By Tilman Eberle, Doodle
How much thought do you give to when you schedule and when you attend meetings? Maybe you have a PA or secretary that arranges this for you or perhaps you just invite people to meetings without factoring in too much other than youravailability?
A quick straw poll might suggest that meetings are generally concentrated in the middle of the week. Mondays are probably best avoided – shaking off the weekend and planning the week ahead – and Fridays are too – don’t want too busy a day as you head into the weekend. So we were as surprised as anyone when analysis of Doodle’s 10M global users (500,000 in the UK) revealed that in fact, Fridays were the day when most meetings were taking place.
The weekend starts here…or does it
Doodle is an online tool that allows groups of people to arrange a mutually convenient time to meet. We analysed scheduling patterns across all our users and found that more than a quarter of all working week meetings are taking place on a Friday, making the last day of the week the best day of the week for having your meeting accepted.
There is a popular perception, certainly in the UK, that Fridays are almost a half-day. Sure, you do the essentials and meet your daily deadlines but people generally do not want to start anything that might get in the way of a good start to the weekend.Work / life balance is increasingly important and people perhaps feel that a busy Friday can get impact on that. Our data analysis refutes that myth and in fact found that the further a week progressed the more likely people were to accept a meeting invitation.
Monday is by far the least popular day for work meetings to take place, with just 12.3 per cent of meetings taking place that day. However, it is the most popular day for scheduling meetings, whether that’s work meetings during the week or socialising at the weekend – there is 30 per cent more scheduling done on Mondays than there is on Fridays.
People not wanting to attend meetings on a Monday is perhaps understandable. People are getting back into the swing of the working week on a Monday and are in planning mode for the rest of week, so it stands to reason that they are less keen to accept newly scheduled meetings and prefer instead to schedule their meetings for later in the week.
But the preference for Friday meetings is more surprising. Perhaps though, the chance to get away from your desk for an hour or two is seen as preferable to ‘real’ work. Perhaps people are more creative and inspired in a meeting when they know the weekend is ahead. Or maybe it is just a day that is less cluttered for people in business.
Too many meetings?
I believe the reason for so many Friday meetings is because meetings are perceived as an ‘easy’ part of a job and scheduling these on a Friday makes for good work / life balance going into the weekend. There are no immediate actions (although actions will arise in the course of the meeting), it is a chance to communicate with colleagues and unless they go on for an inordinate amount of time, meetings are not considered overly taxing on the participants. Yet the issue of meetings in business, and the time spent scheduling them is a pertinent one.
People spend a high proportion of their working week participating in meetings. Most of us will have uttered an inward sigh as another meeting enters its third hour, with yet more actions joining an already lengthy to-do list. Meetings with clients, partners, prospects and internal stakeholders can be a genuine barrier to productive working and the time spent in meetings could add up to weeks over a calendar year.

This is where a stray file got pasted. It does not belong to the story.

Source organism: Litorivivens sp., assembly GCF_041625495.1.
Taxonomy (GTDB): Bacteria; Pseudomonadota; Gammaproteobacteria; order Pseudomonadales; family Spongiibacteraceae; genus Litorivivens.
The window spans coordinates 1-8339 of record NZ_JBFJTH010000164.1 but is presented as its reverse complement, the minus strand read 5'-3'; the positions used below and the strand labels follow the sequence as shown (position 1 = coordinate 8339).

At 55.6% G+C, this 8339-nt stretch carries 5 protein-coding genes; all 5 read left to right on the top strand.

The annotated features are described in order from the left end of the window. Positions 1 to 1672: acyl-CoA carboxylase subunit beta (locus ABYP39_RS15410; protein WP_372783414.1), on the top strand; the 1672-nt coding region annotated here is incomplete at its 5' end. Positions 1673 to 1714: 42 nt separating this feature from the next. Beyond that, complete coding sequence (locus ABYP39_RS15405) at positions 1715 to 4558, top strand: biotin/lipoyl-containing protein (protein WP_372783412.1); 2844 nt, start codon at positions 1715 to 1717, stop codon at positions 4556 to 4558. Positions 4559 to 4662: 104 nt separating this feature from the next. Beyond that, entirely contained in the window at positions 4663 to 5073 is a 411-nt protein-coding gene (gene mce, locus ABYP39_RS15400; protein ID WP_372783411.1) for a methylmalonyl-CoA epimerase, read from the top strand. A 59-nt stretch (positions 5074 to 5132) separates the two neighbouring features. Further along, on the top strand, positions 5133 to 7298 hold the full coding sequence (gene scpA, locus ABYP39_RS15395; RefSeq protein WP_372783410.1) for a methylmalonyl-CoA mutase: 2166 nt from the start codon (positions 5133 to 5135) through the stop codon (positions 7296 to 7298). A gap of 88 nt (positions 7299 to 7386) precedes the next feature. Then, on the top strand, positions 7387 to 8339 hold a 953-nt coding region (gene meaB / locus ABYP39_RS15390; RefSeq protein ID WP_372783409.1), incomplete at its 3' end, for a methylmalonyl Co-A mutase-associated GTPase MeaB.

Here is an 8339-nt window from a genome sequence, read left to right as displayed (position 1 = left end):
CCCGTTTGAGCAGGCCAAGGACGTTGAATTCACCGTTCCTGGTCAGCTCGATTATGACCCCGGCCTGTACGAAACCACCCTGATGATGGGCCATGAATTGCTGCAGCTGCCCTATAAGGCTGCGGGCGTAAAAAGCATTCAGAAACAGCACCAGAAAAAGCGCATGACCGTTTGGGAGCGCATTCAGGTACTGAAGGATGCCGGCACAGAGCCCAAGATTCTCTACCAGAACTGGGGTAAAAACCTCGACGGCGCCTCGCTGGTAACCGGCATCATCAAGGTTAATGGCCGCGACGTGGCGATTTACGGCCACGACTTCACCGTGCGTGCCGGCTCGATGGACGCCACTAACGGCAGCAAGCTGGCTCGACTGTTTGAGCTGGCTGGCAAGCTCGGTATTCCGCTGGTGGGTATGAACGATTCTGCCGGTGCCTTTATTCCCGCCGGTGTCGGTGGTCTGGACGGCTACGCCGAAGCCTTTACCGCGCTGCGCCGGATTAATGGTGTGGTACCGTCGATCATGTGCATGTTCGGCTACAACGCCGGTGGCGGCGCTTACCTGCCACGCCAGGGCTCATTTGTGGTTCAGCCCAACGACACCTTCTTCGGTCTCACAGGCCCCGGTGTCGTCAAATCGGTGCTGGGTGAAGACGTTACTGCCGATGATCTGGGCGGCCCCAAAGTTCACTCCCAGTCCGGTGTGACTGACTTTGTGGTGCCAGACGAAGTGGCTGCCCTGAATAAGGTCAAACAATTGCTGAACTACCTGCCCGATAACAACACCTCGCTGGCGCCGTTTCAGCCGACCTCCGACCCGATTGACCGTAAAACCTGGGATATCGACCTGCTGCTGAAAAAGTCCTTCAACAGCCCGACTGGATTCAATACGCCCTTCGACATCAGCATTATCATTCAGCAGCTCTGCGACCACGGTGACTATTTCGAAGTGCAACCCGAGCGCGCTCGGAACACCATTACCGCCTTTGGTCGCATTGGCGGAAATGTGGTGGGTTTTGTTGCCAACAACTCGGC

Such a strain on resources and man hours can take its toll on a business but meetings are hard to avoid, a fully-established element of business life and for the time being at least, here to stay.Even arranging those meetings can be a drain on your time though and we’ve all been witness to the constant to’ing and fro’ing of emails that come with trying to coordinate a meeting with several participants.
Whether you have a PA, secretary or manage your own diary it can be time consuming staying on top of meetings. Previous Doodle research has shown that people actually spend almost four full days per year coordinating meetings so when scheduling meetings people should try to give a range of options to find the most suitable time and reduce that wasted admin time.
Our top five tips for effective meeting scheduling are as follows:
- Provide people with a range of date / time options for the meeting
- Avoid the start of the week when people are in planning mode for the rest of week and reluctant to commit to meetings
- Be clear about the purpose – people will reject a meeting for meetings’ sake
- Don’t let it drag – allocate a specific meeting length and sticking to it
- Do the planning quickly and properly. People don’t like to keep the agenda blocked with tentative dates
We were surprised when our analysis revealed Fridays to be the most popular day for work meetings. But given the chance to reflect, it does make sense. People wish to avoid the start of the week and feel that a meeting on Friday will take them away from the normal working routine and hopefully provide a not-too-taxing last day of the working week, thus making them feel like their work / life balance is correct.
Whether you feel meetings are taxing or not, the idea that people wind down for the weekend on a Friday does not appear to be true and perhaps those Friday post-work drinks are needed to recover from all the meetings people have taken part in that day!